For the Kookjai Mountain route, continue on South Main past the junction noted above for ~ 2 km, past Cougar Lake and into Comox Gap where the route begins.
Frog Ponds Approach and Route
For many years this was – and perhaps still is – the standard route to the Comox Glacier. It was built in the early 1960’s by the Comox and District Mountaineering Club (CDMC) and is still well maintained by that august body.
From the trailhead the well-marked trail descends briefly to Comox Creek and crosses it on a log. Almost immediately thereafter a signed route to Century Sam Lake heads off to the right.
After a few minutes of relatively gentle uphill, the route begins to head up a series of switchbacks in a generally southwesterly direction until the hiker is above a small unnamed lake (just visible below through the trees). After traversing east above the pond, the route then resumes its SW course and steepens considerably. With a full pack, it’s a steady 2-3 hours up through the forest before one breaks out abruptly into the open alpine on the ridge top. The switchbacks cease about halfway up about where you pass the Strathcona Park boundary sign. A couple of fixed hand-lines are in place where the route goes up some greasy, eroded ground.
Once on the ridge it’s easy going westwards on a well travelled path with great views in all directions, especially towards the SE aspect of the lower Glacier above.
The path diverges on a number of occasions but all choices head the way you want to go. At N49 32.369 W125 19.029 take the left fork to avoid unnecessarily going right up, over and down a bump in the ridge. At N49 32.274 W125 19.298 find a steep gully with hand-line that takes you down 40-50 vertical metres to a low point before a last pull up to the Frog Ponds camping area. All told it’s about an hour along the ridge to Frog Ponds. Most people camp here although, be warned, in season it’s very buggy!
From Frog Ponds the route immediately descends steeply 80-90 vertical metres to a tight saddle. The last part of this descent is very steep and somewhat exposed. Lots use the fixed rope installed here.
From the saddle continue west along a beautiful open connecting ridge across the head of the cirque above Century Sam Lake (with views back down to the approach road and your vehicle!) and make a rising traverse with some scrambling across the north flank of Black Cat Mountain until it’s possible to drop down into Lone Tree Pass, the high col between the Comox and Red Pillar Creek drainages.
From Lone Tree Pass, follow cairns north and then northwest up to the SE summit of the Glacier. One or two scrambling phases are involved, one of them through a rather tight krumholtz choked gully.
Even before the SE summit is reached the main summit comes into view looking every bit as far away as the 2 km distance involved. Between the two summits is ~ 3 square kilometres of snow covered ice that is the glacier itself.
Drop down from the SE summit and walk northwest across the almost flat glacier to the true summit in 30-45 minutes. Crevasse hazard is minimal but I have seen open slots, so be careful. It goes without saying that a large ‘schrund just to the NE of the SE summit is to be avoided at all costs. Beware also of sudden changes in the weather. A brilliantly clear day can change to a white-out in minutes and a wide featureless glacier is no place to be wandering on if, like me, you have no sense of direction. Make sure you have a good track stored on your GPS or, if you don’t have one and the weather looks like turning iffy, mark the route with wands.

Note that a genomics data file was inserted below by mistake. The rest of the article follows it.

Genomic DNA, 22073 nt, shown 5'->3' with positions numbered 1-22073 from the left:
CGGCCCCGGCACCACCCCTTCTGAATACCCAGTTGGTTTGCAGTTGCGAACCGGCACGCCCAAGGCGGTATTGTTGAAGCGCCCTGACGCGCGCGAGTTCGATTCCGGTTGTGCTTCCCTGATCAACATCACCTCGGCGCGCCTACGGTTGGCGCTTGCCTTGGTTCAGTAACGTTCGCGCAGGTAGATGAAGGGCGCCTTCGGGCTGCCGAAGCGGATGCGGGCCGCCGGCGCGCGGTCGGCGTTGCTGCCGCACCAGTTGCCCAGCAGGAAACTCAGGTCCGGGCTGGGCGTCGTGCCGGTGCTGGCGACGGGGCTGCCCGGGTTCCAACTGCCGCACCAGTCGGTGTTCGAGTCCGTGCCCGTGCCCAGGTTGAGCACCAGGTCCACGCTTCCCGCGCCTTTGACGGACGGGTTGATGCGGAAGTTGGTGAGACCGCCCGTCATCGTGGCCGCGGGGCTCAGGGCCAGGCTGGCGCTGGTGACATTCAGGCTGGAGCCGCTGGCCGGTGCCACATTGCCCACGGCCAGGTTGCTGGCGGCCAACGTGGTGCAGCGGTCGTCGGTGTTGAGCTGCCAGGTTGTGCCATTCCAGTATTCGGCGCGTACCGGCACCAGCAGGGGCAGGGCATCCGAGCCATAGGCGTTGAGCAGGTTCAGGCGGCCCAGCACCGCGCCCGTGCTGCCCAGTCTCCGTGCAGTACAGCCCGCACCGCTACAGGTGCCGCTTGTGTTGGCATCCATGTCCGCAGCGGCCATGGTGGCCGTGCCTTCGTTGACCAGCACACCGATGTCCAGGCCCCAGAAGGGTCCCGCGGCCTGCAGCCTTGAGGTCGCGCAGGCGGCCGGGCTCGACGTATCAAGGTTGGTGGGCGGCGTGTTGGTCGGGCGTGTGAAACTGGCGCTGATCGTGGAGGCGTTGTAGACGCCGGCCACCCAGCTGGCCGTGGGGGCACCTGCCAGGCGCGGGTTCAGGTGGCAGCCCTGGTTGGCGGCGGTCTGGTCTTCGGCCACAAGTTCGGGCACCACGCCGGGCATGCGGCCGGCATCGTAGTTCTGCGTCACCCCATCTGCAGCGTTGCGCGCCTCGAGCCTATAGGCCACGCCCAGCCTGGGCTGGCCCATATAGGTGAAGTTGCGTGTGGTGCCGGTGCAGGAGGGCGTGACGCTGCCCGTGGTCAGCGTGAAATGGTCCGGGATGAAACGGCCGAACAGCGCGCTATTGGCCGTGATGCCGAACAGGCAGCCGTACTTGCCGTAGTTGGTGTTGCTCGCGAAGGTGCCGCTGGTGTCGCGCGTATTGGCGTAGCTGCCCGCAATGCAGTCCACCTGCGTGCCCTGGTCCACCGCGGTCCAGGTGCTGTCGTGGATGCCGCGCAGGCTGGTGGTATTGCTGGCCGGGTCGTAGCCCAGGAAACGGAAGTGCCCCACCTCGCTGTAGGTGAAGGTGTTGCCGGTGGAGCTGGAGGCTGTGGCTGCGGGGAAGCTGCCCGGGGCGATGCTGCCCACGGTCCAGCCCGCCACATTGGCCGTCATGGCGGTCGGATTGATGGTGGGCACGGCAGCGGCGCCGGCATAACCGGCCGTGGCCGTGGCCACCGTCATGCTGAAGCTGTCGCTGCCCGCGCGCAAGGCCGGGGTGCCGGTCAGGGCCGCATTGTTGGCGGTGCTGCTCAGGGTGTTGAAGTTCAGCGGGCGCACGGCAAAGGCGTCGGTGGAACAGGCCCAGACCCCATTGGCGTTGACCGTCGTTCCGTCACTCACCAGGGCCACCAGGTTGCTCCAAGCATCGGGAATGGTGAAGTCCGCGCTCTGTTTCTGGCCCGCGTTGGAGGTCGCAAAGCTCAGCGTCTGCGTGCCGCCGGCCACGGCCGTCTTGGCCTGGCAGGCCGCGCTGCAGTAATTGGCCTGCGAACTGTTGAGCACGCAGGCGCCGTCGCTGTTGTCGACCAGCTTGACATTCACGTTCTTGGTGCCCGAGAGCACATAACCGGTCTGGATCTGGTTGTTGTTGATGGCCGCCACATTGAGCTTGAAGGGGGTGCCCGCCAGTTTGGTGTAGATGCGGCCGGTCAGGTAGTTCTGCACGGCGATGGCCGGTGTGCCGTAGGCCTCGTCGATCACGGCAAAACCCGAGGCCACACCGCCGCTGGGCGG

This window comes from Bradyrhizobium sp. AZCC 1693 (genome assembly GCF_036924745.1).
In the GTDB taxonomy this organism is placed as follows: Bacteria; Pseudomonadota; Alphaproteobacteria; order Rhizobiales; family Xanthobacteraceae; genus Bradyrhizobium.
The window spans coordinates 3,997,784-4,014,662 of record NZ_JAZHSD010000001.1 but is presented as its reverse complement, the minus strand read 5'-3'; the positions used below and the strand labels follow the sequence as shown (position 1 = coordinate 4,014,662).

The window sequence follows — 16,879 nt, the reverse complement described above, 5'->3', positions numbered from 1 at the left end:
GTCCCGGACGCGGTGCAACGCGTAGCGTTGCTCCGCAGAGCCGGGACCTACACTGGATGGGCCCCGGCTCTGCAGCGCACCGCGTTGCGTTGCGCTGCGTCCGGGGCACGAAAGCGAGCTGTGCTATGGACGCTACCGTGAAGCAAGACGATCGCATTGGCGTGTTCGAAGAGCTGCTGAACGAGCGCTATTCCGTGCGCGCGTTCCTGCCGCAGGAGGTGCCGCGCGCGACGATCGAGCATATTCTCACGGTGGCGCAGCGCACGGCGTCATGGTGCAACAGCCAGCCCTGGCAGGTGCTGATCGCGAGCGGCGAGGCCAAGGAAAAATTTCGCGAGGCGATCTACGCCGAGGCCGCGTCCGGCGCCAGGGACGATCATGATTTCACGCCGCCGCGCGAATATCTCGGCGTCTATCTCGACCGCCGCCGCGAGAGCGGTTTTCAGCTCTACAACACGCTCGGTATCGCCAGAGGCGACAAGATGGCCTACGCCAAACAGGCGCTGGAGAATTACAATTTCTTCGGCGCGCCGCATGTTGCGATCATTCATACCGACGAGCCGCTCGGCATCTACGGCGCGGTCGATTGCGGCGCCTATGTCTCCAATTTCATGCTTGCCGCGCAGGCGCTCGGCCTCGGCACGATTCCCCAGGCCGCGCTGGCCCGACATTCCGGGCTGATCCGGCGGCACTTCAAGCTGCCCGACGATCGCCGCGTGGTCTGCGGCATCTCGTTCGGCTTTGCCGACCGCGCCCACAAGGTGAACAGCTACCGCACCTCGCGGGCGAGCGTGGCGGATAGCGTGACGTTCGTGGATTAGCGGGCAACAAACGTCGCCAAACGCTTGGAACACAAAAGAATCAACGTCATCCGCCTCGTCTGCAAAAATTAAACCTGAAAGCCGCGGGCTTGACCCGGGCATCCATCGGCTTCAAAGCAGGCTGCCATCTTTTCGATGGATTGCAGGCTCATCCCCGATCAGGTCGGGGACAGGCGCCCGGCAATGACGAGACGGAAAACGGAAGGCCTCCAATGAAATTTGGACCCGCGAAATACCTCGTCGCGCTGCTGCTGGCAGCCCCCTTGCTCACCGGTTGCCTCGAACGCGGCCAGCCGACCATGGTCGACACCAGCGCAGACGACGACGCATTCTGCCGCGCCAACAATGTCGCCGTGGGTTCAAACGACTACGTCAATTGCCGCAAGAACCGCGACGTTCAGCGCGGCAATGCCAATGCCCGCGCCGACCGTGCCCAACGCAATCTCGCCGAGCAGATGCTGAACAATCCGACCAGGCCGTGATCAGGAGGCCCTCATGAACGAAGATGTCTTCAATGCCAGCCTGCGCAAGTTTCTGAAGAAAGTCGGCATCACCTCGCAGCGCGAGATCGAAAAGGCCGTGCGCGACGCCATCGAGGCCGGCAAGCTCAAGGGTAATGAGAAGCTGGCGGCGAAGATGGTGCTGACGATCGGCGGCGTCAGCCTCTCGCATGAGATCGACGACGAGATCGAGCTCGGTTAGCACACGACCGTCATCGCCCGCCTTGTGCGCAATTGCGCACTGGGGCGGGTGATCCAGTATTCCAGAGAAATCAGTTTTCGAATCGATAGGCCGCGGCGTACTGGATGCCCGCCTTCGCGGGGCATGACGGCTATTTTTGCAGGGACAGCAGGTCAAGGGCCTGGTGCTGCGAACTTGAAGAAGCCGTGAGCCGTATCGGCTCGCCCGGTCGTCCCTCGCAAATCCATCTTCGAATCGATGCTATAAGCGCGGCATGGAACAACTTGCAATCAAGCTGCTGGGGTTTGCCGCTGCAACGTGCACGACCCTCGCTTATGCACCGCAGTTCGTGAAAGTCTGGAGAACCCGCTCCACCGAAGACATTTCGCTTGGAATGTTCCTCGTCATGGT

The true summit is a sloping granite platform at the NW edge of the glacier. There are 2 logbooks (very confusing) and a Canadian (federal) Geodesic Survey monument.
Views from the summit are simply stunning particularly from south to north and encompass The Red Pillar, Argus Mountain, Mt Harmston – with Milla Lake at its foot – Rees Ridge and the chain of peaks right down to Mt George V, Mt Frink and Mt Albert Edward and all their neighbours. Off in the distance to the northwest The Golden Hinde, Mt McBride, Rambler Peak, Mt Colonel Foster and Elkhorn are in plain and uninterrupted view.
Descend by reversing the route. If you’re not carrying a VHF radio don’t forget to wait, if necessary, to leave the trailhead after 6 pm.
Approximate route data.
Total distance: ~ 20 km
Net elevation: ~1,400 metres
Total elevation: ~1,850 metres
Ascent Times: TH to Frog Ponds ~ 3.5-4 hours, Frog Ponds to summit ~ 3.5-4 hours
Descent Times: Summit to TH 5.5-6.5 hours
Kookjai Mountain Approach and RouteI have not done this route and, therefore, will only describe it in general terms. Readers who have done the route are encouraged to add details and photos using the “add route” facility.
The trailhead can be found roughly 500 metres past Cougar Lake in the Comox Gap. Look for flagging marking an old logging road. Walk to the end of the road and look for more tape heading west and up onto the ridge above. Continue roughly NW on the main ridge up to the summit of Kookjai Mountain. From the vantage point of Kookjai the route can be seen running down to Tatsno Lakes and then continuing up the ridge SW and then NW to the top of Black Cat Mountain. Descend the north slopes of Black Cat into Lone Tree Pass and join the Frog Pond route there.